Answer

I think your solution does work, but it’s very long-winded. Your IN: and OUT: comments should be moved to docstrings """ """ in the first line of the function body.

getAnswer should be get_answer by PEP8.

Your getAnswer doesn’t need to loop if you maintain an inverse dictionary of values to names.

Consider using the built-in operator.add and .sub. This violates the letter (though perhaps not the spirit) of Your solution may only import content from the sys module; if that’s actually a problem just define the add and sub functions yourself.

You should just delete your LOOP START and LOOP END comments.

Consider writing unit tests to validate your output. This can be done by operating on the stdin and stdout streams passed as parameters, or yielding lines.

Suggested

from operator import add, sub
from typing import Iterable, Iterator


def rewritten(in_stream: Iterable[str]) -> Iterator[str]:
    OPS = {'+': add, '-': sub}
    state, inverse_state = {}, {}

    for line in in_stream:
        command, *args = line.split()

        if command == 'def':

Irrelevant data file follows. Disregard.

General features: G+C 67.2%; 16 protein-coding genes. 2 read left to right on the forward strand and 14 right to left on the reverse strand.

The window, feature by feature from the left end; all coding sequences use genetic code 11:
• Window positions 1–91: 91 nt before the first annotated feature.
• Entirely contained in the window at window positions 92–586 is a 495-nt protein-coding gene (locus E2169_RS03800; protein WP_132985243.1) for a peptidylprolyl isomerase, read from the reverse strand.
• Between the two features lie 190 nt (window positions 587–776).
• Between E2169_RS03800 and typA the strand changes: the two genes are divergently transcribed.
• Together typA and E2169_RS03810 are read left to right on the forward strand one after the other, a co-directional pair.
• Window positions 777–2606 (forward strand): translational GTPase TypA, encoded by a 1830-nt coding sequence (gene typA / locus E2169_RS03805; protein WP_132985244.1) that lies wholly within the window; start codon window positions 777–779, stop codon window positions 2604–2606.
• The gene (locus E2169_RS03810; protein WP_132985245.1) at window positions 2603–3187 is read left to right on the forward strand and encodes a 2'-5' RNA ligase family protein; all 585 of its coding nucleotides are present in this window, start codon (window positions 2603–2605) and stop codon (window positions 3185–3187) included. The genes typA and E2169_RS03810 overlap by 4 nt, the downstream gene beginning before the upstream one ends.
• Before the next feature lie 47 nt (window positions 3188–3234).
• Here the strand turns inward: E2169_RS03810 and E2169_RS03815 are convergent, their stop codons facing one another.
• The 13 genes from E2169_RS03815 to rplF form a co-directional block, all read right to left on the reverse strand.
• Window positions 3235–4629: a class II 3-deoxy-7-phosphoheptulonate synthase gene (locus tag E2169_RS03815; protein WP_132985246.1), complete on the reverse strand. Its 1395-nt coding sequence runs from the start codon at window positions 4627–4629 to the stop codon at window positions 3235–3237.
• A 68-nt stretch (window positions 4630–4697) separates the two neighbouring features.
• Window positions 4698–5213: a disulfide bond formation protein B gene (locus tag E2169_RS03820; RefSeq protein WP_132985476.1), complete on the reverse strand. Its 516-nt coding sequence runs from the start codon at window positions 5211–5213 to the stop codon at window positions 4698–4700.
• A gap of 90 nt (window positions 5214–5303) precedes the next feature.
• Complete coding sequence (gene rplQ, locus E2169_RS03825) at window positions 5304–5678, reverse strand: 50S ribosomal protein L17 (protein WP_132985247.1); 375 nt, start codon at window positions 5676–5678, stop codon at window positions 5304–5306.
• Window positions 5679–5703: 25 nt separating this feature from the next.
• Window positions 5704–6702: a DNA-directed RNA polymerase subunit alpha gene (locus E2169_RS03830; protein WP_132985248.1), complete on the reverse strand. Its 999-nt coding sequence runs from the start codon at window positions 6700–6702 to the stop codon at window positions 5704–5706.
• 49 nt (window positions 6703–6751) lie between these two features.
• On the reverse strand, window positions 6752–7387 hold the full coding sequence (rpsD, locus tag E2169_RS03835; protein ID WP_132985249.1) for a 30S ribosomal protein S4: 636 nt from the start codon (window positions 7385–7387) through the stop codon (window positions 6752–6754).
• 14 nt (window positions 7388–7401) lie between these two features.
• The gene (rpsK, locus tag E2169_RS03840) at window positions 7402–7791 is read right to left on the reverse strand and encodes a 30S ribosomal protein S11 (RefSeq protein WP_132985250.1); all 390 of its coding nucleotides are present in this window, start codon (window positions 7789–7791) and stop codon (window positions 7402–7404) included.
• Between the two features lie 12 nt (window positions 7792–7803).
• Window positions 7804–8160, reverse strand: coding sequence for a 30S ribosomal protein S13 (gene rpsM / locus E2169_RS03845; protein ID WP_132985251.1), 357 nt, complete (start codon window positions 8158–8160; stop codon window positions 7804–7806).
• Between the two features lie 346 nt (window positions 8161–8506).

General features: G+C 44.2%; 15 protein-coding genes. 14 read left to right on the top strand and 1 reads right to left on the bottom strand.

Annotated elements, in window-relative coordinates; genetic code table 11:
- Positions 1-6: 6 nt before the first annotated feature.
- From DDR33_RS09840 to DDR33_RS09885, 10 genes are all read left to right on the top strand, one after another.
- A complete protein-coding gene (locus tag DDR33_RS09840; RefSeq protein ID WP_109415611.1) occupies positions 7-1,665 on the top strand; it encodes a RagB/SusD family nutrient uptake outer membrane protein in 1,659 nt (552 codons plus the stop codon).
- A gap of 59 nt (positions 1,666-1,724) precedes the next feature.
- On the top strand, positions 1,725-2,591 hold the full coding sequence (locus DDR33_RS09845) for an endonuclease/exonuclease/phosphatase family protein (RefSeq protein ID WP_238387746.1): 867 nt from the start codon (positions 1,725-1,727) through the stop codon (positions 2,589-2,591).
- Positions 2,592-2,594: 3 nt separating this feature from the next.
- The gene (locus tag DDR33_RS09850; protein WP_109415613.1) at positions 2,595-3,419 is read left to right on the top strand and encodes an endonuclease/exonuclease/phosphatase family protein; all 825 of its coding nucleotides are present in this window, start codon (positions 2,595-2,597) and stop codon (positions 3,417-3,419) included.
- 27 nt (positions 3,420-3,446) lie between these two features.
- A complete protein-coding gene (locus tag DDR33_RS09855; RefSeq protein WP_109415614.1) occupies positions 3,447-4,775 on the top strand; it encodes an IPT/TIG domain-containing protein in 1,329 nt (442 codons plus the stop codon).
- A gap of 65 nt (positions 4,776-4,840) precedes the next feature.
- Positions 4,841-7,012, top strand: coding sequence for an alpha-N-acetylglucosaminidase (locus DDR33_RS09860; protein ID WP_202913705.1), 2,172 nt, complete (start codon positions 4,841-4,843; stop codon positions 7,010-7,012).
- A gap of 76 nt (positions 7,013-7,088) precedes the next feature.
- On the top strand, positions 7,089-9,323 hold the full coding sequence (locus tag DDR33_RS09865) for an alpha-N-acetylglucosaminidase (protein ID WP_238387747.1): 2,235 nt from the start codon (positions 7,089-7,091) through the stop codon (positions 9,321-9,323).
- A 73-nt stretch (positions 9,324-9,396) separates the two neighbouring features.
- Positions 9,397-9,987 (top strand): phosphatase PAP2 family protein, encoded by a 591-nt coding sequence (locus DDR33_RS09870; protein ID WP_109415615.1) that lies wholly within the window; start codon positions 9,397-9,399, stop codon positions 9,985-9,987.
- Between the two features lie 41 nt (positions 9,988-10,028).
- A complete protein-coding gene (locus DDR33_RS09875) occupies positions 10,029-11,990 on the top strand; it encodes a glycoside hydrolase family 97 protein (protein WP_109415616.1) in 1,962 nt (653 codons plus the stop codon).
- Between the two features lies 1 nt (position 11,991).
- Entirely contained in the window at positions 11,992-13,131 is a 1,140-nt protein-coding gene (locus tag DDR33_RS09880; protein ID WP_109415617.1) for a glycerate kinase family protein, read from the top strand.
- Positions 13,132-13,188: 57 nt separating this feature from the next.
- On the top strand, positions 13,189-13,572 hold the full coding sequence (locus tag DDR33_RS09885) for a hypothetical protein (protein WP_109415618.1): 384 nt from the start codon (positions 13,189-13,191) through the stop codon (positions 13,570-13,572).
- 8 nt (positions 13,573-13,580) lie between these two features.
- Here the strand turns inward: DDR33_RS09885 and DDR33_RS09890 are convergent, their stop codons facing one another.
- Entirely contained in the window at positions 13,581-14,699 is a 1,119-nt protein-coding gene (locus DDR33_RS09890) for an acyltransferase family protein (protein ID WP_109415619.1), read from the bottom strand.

name, val = args
            val = int(val)
            state[name] = val
            inverse_state[val] = name

        elif command == 'clear':
            state.clear()
            inverse_state.clear()

        elif command == 'calc':
            result, *values = (state.get(name) for name in args[::2])

            if result is not None:
                for op, value in zip(args[1:-1:2], values):
                    if value is None:
                        result = None
                        break
                    result = OPS[op](result, value)

            prefix = line.rstrip().split(maxsplit=1)[1]
            result = inverse_state.get(result, 'unknown')
            yield f'{prefix} {result}'


def test() -> None:
    sample_in = (
'''def foo 3
calc foo + bar =
def bar 7
def programming 10
calc foo + bar =
def is 4
def fun 8
calc programming - is + fun =
def fun 1
calc programming - is + fun =
clear'''
    ).splitlines()

    actual = '\n'.join(rewritten(sample_in))

    assert actual == (
'''foo + bar = unknown
foo + bar = programming
programming - is + fun = unknown
programming - is + fun = bar'''
    )


if __name__ == '__main__':
    test()

Even more lookups

As @Stef suggests, it is possible to add a lookup for the command. It’s awkward, because only one of the three functions actually produces a result. One way to express this is an unconditional outer yield from, and all functions as generators, only one being non-empty. I don’t particularly recommend this; it’s just a demonstration: